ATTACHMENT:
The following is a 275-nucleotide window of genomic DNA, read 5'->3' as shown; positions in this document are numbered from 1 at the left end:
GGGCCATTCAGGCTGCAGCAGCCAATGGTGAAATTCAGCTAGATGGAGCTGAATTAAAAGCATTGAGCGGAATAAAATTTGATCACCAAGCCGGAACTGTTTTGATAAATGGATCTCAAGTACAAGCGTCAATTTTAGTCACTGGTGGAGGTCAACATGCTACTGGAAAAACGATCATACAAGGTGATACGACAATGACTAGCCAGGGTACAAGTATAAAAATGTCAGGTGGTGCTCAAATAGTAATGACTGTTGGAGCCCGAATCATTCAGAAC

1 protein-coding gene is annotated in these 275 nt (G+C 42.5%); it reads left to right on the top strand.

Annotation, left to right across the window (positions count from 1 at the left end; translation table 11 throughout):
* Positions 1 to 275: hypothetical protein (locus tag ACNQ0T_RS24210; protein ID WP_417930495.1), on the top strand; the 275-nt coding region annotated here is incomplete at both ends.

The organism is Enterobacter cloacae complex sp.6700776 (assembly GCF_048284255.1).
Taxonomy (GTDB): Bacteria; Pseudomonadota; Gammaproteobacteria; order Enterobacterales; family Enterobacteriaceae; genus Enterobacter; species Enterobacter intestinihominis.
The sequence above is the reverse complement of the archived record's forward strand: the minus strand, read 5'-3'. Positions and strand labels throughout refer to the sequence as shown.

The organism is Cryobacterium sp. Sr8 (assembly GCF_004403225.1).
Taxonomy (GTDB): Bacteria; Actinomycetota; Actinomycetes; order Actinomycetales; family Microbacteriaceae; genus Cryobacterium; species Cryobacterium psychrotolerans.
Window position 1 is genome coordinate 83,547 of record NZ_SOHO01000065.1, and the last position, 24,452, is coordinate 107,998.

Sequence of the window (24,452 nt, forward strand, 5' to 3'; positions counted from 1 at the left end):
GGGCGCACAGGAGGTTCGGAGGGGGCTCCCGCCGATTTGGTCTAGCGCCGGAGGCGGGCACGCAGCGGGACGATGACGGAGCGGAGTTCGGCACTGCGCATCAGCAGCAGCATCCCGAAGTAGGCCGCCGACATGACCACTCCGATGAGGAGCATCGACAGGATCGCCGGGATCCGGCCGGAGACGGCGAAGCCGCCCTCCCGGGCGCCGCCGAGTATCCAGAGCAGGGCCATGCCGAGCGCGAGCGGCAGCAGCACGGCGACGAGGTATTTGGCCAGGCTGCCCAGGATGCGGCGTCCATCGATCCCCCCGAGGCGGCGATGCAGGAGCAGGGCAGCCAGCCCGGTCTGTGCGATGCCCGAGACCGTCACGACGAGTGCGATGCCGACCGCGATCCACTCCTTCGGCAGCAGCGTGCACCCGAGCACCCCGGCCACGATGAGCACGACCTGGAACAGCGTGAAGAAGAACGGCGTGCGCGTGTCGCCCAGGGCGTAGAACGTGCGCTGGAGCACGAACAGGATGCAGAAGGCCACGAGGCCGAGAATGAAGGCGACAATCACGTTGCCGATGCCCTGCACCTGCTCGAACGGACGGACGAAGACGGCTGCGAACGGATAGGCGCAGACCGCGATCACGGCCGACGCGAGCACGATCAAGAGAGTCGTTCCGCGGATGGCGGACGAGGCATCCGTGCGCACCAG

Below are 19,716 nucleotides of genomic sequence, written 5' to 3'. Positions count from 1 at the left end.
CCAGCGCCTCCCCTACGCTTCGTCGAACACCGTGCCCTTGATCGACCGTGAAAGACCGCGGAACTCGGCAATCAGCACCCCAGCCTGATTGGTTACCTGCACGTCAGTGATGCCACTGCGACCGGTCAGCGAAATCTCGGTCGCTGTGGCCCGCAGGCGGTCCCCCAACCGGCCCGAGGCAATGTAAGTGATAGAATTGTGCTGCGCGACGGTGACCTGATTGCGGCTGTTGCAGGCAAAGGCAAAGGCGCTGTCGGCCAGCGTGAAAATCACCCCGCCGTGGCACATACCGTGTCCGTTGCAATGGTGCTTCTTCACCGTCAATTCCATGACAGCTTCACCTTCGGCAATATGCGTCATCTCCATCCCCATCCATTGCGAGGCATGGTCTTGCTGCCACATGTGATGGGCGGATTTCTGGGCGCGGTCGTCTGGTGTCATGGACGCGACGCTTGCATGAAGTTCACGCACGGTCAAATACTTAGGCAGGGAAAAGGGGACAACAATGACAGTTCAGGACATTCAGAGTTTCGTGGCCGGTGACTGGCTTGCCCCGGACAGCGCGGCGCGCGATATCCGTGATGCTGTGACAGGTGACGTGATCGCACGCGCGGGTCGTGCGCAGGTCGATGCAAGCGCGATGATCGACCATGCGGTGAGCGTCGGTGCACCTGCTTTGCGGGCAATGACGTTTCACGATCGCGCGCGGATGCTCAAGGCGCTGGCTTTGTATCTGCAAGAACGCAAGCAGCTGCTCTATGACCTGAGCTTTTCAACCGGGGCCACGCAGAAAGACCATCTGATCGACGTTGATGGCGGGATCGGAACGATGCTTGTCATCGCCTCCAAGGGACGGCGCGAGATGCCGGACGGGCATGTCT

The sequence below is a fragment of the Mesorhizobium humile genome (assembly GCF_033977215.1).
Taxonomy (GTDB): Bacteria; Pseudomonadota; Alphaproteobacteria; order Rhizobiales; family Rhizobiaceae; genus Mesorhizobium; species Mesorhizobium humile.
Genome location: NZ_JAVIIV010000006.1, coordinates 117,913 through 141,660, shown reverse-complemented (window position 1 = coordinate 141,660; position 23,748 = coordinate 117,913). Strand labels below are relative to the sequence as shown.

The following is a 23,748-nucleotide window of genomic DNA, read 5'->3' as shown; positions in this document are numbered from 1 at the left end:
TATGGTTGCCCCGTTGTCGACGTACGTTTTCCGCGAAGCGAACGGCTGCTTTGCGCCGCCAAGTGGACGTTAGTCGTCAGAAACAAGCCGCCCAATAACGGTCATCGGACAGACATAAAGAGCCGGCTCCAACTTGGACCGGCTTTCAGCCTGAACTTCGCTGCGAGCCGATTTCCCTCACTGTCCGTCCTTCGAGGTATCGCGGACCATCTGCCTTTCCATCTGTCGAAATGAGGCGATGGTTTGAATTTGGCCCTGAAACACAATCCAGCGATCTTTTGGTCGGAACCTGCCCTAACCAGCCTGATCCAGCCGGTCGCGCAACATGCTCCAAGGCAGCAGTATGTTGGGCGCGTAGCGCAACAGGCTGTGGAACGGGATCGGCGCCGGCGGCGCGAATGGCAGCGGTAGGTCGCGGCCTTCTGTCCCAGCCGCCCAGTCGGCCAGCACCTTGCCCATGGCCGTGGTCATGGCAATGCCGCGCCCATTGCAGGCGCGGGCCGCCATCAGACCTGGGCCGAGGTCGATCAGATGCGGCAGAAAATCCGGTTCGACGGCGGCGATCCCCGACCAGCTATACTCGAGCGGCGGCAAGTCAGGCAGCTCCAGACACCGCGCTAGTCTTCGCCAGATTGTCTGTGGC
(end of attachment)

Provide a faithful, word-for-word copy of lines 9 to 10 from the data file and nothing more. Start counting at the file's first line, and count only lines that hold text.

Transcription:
The organism is Cryobacterium sp. Sr8 (assembly GCF_004403225.1).
Taxonomy (GTDB): Bacteria; Actinomycetota; Actinomycetes; order Actinomycetales; family Microbacteriaceae; genus Cryobacterium; species Cryobacterium psychrotolerans.